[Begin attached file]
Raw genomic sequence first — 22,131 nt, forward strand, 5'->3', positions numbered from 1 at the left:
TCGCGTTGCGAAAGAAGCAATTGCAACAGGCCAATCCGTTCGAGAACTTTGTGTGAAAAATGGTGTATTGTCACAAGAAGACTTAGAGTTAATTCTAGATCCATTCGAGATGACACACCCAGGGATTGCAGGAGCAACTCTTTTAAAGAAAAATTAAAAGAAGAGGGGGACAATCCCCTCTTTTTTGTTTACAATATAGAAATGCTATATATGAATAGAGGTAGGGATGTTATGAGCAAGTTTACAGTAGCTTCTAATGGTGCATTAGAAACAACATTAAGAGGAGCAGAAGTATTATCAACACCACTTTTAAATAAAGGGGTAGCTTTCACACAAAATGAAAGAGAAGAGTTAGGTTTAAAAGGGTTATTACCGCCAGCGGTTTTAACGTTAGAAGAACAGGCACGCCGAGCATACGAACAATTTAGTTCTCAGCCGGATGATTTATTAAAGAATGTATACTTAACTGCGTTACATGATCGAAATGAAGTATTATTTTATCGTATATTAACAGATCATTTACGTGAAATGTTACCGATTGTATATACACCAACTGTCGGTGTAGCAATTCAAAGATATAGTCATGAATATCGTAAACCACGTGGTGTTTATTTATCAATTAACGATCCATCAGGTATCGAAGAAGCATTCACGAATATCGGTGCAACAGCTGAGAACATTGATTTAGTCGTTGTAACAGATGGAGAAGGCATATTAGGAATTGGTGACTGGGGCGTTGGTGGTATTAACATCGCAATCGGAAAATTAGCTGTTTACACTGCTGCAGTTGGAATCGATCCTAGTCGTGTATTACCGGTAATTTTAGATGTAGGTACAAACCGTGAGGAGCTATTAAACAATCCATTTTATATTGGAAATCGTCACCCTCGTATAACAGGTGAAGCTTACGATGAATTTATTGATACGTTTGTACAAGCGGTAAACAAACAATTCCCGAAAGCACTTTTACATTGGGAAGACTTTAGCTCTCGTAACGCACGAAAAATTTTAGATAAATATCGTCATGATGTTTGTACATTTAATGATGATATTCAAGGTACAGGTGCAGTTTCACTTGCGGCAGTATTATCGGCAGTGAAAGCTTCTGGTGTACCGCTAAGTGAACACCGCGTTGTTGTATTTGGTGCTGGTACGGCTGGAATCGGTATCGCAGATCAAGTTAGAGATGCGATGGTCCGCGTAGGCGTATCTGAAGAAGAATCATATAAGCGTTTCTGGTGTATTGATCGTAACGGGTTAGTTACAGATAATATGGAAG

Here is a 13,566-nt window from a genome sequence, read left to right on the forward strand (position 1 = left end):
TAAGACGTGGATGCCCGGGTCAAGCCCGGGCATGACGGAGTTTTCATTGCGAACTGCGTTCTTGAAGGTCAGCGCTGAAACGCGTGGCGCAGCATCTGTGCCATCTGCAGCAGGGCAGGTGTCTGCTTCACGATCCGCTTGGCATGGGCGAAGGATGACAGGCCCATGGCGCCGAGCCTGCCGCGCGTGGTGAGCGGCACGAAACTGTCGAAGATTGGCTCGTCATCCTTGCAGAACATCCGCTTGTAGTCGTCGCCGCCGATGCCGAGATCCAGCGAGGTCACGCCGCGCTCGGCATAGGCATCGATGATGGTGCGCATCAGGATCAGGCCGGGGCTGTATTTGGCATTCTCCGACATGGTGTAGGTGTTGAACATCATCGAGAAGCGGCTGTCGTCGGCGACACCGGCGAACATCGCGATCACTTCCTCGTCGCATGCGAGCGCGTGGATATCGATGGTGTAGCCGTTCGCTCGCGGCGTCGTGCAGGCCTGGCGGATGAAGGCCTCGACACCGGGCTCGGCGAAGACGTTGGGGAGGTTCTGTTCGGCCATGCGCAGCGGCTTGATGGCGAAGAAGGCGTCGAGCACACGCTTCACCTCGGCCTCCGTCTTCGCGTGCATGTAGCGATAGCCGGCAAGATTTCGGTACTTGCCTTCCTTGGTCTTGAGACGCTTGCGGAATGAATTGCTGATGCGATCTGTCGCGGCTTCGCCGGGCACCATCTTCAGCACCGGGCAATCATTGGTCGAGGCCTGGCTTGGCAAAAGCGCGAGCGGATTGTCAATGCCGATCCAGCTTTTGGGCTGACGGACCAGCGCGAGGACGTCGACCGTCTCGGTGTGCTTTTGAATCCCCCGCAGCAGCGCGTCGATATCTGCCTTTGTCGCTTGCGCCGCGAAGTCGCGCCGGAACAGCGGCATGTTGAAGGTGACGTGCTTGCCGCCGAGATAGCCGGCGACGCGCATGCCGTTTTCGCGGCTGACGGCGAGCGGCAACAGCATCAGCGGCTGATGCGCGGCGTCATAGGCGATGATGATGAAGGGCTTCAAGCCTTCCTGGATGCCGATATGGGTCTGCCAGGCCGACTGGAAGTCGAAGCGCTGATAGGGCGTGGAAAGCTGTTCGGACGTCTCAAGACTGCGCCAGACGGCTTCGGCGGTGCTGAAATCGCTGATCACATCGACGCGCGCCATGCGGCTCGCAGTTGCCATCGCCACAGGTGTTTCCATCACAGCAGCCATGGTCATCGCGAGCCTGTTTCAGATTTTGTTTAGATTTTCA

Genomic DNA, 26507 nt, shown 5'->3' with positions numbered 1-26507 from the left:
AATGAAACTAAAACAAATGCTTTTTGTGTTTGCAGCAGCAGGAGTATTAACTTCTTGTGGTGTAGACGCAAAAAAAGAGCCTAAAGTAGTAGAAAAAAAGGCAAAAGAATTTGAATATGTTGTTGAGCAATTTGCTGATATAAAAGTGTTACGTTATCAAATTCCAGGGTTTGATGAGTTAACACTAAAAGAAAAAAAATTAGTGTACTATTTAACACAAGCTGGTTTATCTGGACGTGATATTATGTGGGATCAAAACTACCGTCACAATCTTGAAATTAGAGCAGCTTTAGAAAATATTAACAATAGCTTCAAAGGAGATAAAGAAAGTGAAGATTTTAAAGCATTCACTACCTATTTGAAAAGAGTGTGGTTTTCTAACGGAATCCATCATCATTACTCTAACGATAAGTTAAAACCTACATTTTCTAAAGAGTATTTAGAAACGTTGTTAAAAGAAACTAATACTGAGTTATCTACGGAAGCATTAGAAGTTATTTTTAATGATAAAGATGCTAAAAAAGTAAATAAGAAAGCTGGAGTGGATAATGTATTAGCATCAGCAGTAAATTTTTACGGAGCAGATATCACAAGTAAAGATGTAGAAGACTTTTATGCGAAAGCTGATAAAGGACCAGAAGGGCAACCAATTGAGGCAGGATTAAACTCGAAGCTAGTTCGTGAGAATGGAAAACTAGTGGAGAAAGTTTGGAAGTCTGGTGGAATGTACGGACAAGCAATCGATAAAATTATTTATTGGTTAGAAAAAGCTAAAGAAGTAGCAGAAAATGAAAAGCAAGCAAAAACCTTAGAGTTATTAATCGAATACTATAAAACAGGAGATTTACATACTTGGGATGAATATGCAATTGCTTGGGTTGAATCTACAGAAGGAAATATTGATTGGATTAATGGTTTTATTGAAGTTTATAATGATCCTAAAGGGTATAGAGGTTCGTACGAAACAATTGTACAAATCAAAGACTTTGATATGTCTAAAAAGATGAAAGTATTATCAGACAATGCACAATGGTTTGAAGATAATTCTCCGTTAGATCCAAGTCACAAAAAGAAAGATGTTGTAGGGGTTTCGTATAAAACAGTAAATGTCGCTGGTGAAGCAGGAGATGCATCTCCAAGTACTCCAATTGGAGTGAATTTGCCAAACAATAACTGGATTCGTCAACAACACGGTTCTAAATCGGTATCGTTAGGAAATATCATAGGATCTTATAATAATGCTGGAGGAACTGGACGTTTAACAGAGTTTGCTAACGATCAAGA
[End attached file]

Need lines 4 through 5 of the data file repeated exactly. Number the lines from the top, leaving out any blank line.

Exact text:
TAAGACGTGGATGCCCGGGTCAAGCCCGGGCATGACGGAGTTTTCATTGCGAACTGCGTTCTTGAAGGTCAGCGCTGAAACGCGTGGCGCAGCATCTGTGCCATCTGCAGCAGGGCAGGTGTCTGCTTCACGATCCGCTTGGCATGGGCGAAGGATGACAGGCCCATGGCGCCGAGCCTGCCGCGCGTGGTGAGCGGCACGAAACTGTCGAAGATTGGCTCGTCATCCTTGCAGAACATCCGCTTGTAGTCGTCGCCGCCGATGCCGAGATCCAGCGAGGTCACGCCGCGCTCGGCATAGGCATCGATGATGGTGCGCATCAGGATCAGGCCGGGGCTGTATTTGGCATTCTCCGACATGGTGTAGGTGTTGAACATCATCGAGAAGCGGCTGTCGTCGGCGACACCGGCGAACATCGCGATCACTTCCTCGTCGCATGCGAGCGCGTGGATATCGATGGTGTAGCCGTTCGCTCGCGGCGTCGTGCAGGCCTGGCGGATGAAGGCCTCGACACCGGGCTCGGCGAAGACGTTGGGGAGGTTCTGTTCGGCCATGCGCAGCGGCTTGATGGCGAAGAAGGCGTCGAGCACACGCTTCACCTCGGCCTCCGTCTTCGCGTGCATGTAGCGATAGCCGGCAAGATTTCGGTACTTGCCTTCCTTGGTCTTGAGACGCTTGCGGAATGAATTGCTGATGCGATCTGTCGCGGCTTCGCCGGGCACCATCTTCAGCACCGGGCAATCATTGGTCGAGGCCTGGCTTGGCAAAAGCGCGAGCGGATTGTCAATGCCGATCCAGCTTTTGGGCTGACGGACCAGCGCGAGGACGTCGACCGTCTCGGTGTGCTTTTGAATCCCCCGCAGCAGCGCGTCGATATCTGCCTTTGTCGCTTGCGCCGCGAAGTCGCGCCGGAACAGCGGCATGTTGAAGGTGACGTGCTTGCCGCCGAGATAGCCGGCGACGCGCATGCCGTTTTCGCGGCTGACGGCGAGCGGCAACAGCATCAGCGGCTGATGCGCGGCGTCATAGGCGATGATGATGAAGGGCTTCAAGCCTTCCTGGATGCCGATATGGGTCTGCCAGGCCGACTGGAAGTCGAAGCGCTGATAGGGCGTGGAAAGCTGTTCGGACGTCTCAAGACTGCGCCAGACGGCTTCGGCGGTGCTGAAATCGCTGATCACATCGACGCGCGCCATGCGGCTCGCAGTTGCCATCGCCACAGGTGTTTCCATCACAGCAGCCATGGTCATCGCGAGCCTGTTTCAGATTTTGTTTAGATTTTCA

Genomic DNA, 26507 nt, shown 5'->3' with positions numbered 1-26507 from the left: